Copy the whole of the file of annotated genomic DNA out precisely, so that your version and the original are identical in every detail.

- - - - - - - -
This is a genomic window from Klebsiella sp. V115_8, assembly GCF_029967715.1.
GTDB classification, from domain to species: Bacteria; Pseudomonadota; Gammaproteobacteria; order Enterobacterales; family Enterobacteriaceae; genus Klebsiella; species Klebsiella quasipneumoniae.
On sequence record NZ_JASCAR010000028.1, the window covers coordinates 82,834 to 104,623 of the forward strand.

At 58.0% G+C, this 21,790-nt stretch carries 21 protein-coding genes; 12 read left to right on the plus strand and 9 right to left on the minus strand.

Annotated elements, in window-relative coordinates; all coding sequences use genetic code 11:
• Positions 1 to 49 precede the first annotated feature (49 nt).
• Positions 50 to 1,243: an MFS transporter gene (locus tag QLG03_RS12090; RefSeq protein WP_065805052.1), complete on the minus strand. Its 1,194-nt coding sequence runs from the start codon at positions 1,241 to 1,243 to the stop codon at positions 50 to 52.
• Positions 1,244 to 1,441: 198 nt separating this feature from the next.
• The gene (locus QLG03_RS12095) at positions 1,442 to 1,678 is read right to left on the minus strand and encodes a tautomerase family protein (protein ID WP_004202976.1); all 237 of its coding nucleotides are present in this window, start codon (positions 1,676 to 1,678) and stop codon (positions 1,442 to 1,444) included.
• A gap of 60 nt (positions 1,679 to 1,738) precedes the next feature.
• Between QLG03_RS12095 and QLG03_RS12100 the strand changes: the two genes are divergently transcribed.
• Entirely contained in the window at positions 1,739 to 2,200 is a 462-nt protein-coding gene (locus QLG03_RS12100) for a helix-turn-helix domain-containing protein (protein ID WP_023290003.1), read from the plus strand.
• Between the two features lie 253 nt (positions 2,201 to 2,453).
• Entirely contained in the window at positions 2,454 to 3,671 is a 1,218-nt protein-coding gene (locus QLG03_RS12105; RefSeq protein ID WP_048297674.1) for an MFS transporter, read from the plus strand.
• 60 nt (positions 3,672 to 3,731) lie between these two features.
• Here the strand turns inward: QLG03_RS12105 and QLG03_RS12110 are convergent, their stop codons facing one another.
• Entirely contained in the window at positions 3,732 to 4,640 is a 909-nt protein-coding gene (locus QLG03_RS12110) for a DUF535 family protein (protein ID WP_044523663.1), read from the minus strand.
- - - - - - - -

This is a genomic window from Klebsiella sp. V115_8, assembly GCF_029967715.1.
GTDB classification, from domain to species: Bacteria; Pseudomonadota; Gammaproteobacteria; order Enterobacterales; family Enterobacteriaceae; genus Klebsiella; species Klebsiella quasipneumoniae.
On sequence record NZ_JASCAR010000028.1, the window covers coordinates 82,834 to 104,623 of the forward strand.

At 58.0% G+C, this 21,790-nt stretch carries 21 protein-coding genes; 12 read left to right on the plus strand and 9 right to left on the minus strand.

Annotated elements, in window-relative coordinates; all coding sequences use genetic code 11:
• Positions 1 to 49 precede the first annotated feature (49 nt).
• Positions 50 to 1,243: an MFS transporter gene (locus tag QLG03_RS12090; RefSeq protein WP_065805052.1), complete on the minus strand. Its 1,194-nt coding sequence runs from the start codon at positions 1,241 to 1,243 to the stop codon at positions 50 to 52.
• Positions 1,244 to 1,441: 198 nt separating this feature from the next.
• The gene (locus QLG03_RS12095) at positions 1,442 to 1,678 is read right to left on the minus strand and encodes a tautomerase family protein (protein ID WP_004202976.1); all 237 of its coding nucleotides are present in this window, start codon (positions 1,676 to 1,678) and stop codon (positions 1,442 to 1,444) included.
• A gap of 60 nt (positions 1,679 to 1,738) precedes the next feature.
• Between QLG03_RS12095 and QLG03_RS12100 the strand changes: the two genes are divergently transcribed.
• Entirely contained in the window at positions 1,739 to 2,200 is a 462-nt protein-coding gene (locus QLG03_RS12100) for a helix-turn-helix domain-containing protein (protein ID WP_023290003.1), read from the plus strand.
• Between the two features lie 253 nt (positions 2,201 to 2,453).
• Entirely contained in the window at positions 2,454 to 3,671 is a 1,218-nt protein-coding gene (locus QLG03_RS12105; RefSeq protein ID WP_048297674.1) for an MFS transporter, read from the plus strand.
• 60 nt (positions 3,672 to 3,731) lie between these two features.
• Here the strand turns inward: QLG03_RS12105 and QLG03_RS12110 are convergent, their stop codons facing one another.
• Entirely contained in the window at positions 3,732 to 4,640 is a 909-nt protein-coding gene (locus QLG03_RS12110) for a DUF535 family protein (protein ID WP_044523663.1), read from the minus strand.